That night, I wondered what my summer would be like. How would I possibly communicate with the people I was now living with, who spoke no English? My Italian was limited to speaking Spanish with an Italian-esque accent.
As I unpacked my things, I started to hear the faint sounds of people singing, laughing, and strumming guitars. The sounds became louder and louder, until it seemed like these people were actually approaching the house. And then, in a moment I will never forget, the music came through the house, where a large group of people from the town had come by, singing, dancing, and playing music, to welcome me home.
That’s when I realized we all do speak the same language after all. And I saw in that moment that life is about connecting with and supporting others.
The night before I flew to Italy I cried, afraid of what was ahead. Everything felt so uncertain as I journeyed across the world to live with people I had never met, in a country where I knew no one. After the summer was over, on the day I was to leave my Italian family, I cried again, this time sad to leave behind the family who had cared for me from the moment I walked into their lives. They came home each day to cook enormous and incredible lunches, which to this day constitute the best meals of my life. They gave me a tour of the accordion factory where they worked long hours to make ends meet, drove me to soccer games and festivals, introduced me to their friends, sang and danced to American 80’s music with me, and gave me a place in Italy to call home.
They didn’t have much, but they shared it all with me. By the end of the summer, my Italian was quite fluent, and after I left, I continued to write my friends in Italy, who were really more like family. I will never forget the utter joy in their writing when I sent them a new stereo and cds of their favorite music. To this day, a picture of us on the soccer field is framed in my home. They live in my heart as people who taught me about the person I wanted to become, and who showed me that home can be anywhere when you are with people who love you.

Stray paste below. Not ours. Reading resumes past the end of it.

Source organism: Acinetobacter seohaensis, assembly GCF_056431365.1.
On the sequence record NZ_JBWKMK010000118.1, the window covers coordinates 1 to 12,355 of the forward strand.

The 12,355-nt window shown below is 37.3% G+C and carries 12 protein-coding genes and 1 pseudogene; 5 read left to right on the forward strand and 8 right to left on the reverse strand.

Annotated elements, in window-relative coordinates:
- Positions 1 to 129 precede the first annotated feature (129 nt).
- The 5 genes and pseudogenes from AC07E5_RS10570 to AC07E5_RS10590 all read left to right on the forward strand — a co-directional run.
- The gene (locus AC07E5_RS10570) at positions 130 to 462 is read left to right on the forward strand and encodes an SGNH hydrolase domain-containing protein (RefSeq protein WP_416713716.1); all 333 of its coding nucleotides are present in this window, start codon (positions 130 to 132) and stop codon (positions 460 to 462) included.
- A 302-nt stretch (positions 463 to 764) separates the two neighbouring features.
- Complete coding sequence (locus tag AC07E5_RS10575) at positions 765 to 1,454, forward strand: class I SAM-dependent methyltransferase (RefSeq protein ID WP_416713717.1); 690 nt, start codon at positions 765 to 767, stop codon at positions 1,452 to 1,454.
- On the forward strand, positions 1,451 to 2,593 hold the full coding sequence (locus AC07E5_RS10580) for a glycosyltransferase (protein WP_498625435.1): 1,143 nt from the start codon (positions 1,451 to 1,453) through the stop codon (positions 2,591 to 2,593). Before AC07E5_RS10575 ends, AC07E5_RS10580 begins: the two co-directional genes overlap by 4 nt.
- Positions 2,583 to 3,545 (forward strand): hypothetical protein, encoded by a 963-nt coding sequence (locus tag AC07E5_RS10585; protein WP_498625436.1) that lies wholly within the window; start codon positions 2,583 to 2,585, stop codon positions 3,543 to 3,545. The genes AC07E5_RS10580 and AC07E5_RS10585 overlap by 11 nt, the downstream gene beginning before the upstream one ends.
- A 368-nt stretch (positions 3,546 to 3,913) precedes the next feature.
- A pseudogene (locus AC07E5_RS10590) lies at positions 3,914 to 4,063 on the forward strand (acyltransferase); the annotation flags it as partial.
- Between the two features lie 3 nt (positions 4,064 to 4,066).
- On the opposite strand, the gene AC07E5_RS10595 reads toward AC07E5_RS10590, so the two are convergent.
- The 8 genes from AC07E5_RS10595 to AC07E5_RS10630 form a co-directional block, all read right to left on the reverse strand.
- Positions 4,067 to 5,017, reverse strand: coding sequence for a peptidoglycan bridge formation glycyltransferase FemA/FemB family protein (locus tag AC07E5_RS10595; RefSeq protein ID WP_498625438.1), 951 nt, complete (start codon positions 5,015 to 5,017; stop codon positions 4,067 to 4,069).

I went on to spend much of my life living abroad, learning from people’s experiences worldwide. The young woman I lived with in Italy had suffered much discrimination throughout her life, something I have thought much about since my summer living with her.
I have since become an international human rights lawyer and social entrepreneur. I have spent my life living the core belief that we are all the same underneath, and thus all equally deserving of the same rights; having our voices heard, an opportunity to follow our dreams, and a life of dignity. I have become a fervent advocate for women’s rights, including the right to participate in sports. Sports have immense catalyzing power; the power to bring people of different backgrounds and beliefs together, and to teach leadership, confidence, teamwork, tolerance, and dedication.
Sports, and being a member of a team, have brought me some of the proudest moments of my life. I went on to play soccer for Georgetown – and I also play soccer wherever I go in the world. I joined a men’s team in Cambodia, where little Cambodian girls would come out to watch in awe as a girl played soccer with the boys. While studying abroad in Chile, I joined a men’s team with the help of my host family. I went out for the first game and we lined up to shake hands. Everyone shook hands, but when they got to me, they kissed me on the cheek. We played the game and our team ended up winning. We lined up after the game, and sure enough, everyone shook my hand, and no one kissed my cheek again. That day always reminds me of the power of women getting involved and having the opportunity to participate.
Ultimately, everyone has a story to tell. We all deserve to belong and to have a say in our communities, in business and politics, in a court of law, and in the world. From advocating for truth and reconciliation commissions, human rights protections, and transparent trade policies that dismantle barriers to entrepreneurship in the developing world, I have seen that we all want the same things; to be seen and accepted for who we are, and to have an opportunity for a brighter future for ourselves and for our families.
This is what I learned in that house, in that cornfield, in that tiny corner of the magnificent, Italian countryside. It’s what I’ve learned on soccer fields around the world, in war crimes tribunals, government halls, and people’s homes in villages thousands of miles from where I grew up. We should all be able to make our own choices about our lives.